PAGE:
New Hyde Park eyes makeover near LIRR station with $5M grant

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New Hyde Park officials want to revitalize the area near its Long Island Rail Road station on Second Avenue. (Photo from Google Maps)

The Village of New Hyde Park wants to use a $5 million state grant to transform an industrial area near its Long Island Rail Road station.

The forthcoming grant came from village officials’ talks with Gov. Andrew Cuomo’s representatives over the LIRR’s planned third track project, Mayor Lawrence Montreuil said.

Many specifics have yet to be hammered out, including when the village will get the money, Montreuil said. But officials want to make Second Avenue “more vibrant” by replacing industrial sites with retail shops and possibly housing, he said.

“We thought this is an opportunity to enhance the appearance of the village around and along the train tracks,” Montreuil said.

The village would look to “transition” industrial businesses out of their Second Avenue spaces and build a “station plaza” with restaurants and shops there, similar to the area near Mineola’s LIRR station, he said.

Existing businesses in the area include auto repair garages, an auto parts shop, a storage facility and the New Hyde Park post office.

Officials are also considering low-rise apartments and beautification measures such as signs and landscaping, Montreuil and village Trustee Rich Pallisco said. The projects would aim to give the area a unified “colonial” aesthetic that bolsters the village’s suburban character, Montreuil said.

An urban planner and the village’s lawyers are studying what zoning changes and other steps the effort would require, he said.

The village hopes to eventually draw up renderings of what the area could look like, Montreuil said. But officials said no work is likely to start soon.

It’s years away until we see anything, any money, until they start digging,” Pallisco said.

It is uncertain exactly where the state money would come from or what conditions would be attached to it. Cuomo’s representatives offered “assurances” that money would be available from the current state budget, Montreuil said.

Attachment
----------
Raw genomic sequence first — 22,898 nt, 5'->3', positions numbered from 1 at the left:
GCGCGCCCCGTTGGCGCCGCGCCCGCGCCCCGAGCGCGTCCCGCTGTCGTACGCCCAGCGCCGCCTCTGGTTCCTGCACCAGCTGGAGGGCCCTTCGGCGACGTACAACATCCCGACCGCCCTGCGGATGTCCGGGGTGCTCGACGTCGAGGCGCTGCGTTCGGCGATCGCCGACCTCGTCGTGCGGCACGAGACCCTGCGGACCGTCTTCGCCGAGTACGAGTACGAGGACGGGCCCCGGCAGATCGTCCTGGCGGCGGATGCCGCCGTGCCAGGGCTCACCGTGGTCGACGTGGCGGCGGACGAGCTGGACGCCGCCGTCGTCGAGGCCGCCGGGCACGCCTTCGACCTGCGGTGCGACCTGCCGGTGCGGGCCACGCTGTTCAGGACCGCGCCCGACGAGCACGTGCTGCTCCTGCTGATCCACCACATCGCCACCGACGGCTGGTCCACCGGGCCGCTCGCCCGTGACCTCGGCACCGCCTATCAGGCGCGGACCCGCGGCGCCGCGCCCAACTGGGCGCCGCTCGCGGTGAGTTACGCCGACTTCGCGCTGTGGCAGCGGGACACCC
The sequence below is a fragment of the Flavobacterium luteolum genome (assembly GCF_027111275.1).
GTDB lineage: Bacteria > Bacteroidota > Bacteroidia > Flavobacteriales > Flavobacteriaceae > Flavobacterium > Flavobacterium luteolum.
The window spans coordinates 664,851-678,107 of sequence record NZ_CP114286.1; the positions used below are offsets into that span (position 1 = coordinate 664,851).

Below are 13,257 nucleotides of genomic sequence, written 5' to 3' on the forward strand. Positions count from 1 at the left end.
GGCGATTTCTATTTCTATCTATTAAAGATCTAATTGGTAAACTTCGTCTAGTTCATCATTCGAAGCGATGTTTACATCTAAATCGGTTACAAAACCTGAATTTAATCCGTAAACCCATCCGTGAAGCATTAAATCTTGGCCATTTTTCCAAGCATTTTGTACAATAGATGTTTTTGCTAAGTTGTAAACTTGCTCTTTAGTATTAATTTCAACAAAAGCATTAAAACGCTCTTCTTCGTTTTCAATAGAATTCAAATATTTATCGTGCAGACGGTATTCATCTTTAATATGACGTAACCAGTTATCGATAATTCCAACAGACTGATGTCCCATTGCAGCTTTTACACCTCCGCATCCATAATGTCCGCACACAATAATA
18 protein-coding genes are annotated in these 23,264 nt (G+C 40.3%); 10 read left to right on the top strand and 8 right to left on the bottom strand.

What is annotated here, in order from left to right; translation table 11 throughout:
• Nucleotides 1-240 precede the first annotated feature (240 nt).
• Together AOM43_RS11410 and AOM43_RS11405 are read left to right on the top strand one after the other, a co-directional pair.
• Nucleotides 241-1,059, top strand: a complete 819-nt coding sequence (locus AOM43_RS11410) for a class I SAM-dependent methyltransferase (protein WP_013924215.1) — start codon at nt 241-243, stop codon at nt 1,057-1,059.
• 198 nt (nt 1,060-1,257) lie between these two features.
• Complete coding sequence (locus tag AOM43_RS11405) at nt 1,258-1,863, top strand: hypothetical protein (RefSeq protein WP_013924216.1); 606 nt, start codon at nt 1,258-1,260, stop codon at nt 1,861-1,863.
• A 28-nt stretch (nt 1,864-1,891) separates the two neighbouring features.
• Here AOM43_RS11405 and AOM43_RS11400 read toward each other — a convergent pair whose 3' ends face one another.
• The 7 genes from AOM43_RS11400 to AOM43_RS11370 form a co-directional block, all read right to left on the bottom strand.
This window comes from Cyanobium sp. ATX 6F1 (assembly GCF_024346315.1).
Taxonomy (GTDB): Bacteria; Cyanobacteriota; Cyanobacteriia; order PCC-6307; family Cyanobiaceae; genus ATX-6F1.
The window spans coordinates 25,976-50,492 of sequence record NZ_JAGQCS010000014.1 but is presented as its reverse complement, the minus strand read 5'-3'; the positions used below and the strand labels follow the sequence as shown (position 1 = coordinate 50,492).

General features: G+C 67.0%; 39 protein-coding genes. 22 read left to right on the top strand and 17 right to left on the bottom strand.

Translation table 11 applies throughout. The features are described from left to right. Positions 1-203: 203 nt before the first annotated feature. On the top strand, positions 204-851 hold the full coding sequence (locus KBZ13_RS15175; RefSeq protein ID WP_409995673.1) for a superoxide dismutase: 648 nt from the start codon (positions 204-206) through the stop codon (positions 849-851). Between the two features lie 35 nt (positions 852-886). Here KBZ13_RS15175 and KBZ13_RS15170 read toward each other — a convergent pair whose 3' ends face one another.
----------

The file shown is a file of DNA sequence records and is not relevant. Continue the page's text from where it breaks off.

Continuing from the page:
Village officials are working with state Sen. Elaine Phillips to secure the funding, Montreuil said.

Negotiations for the $5 million commitment were between the Governor and the Village of New Hyde Park,” Phillips (R-Flower Hill) said in a statement. “Going forth, I look forward to working with the Village as final plans are developed and offering assistance as State Senator.”

State officials also pledged a separate $800,000 sum to the village for road repair, a likely boon to its budget, which usually includes about $500,000 for road fixes annually, Montreuil said.

Montreuil said both windfalls are separate from the village’s memorandum of understanding with the LIRR that offers certain protections during and after the third track construction period, a fact that Metropolitan Transportation Authority officials confirmed. The LIRR has such agreements with all eight municipalities the project will affect.

Cuomo, a Democrat, announced the $1.95 billion third track project in January 2016 and has touted it as a critical infrastructure improvement. It will add a third track along 9.8 miles of the LIRR’s Main Line between Floral Park and Hicksville.

New Hyde Park officials have been some of the project’s most vocal critics. But in recent months, they embraced the chance to “make the best out of what was a bad situation” and shape the project in a way that will improve the community as they learned they had no say in whether it would proceed, Montreuil said.

“[I]t’s not something that any of us are looking forward to and it’s not something that we’re happy about, but if it’s going to happen then we’re going to make the most of it,” Montreuil said.

The project will also remove three street-level railroad crossings in New Hyde Park and build noise-deflecting walls along the tracks.

Jerry Baldassaro, president of the Greater New Hyde Park Chamber of Commerce, said making New Hyde Park’s station more like Mineola’s, with spots to get a bite to eat or shop, could boost business in an area where commuters are unlikely to linger.

“Why not have that available in New Hyde Park?” Baldassaro said. “Why should it just be, ‘We’re dumping you off in the middle of nowhere’?”

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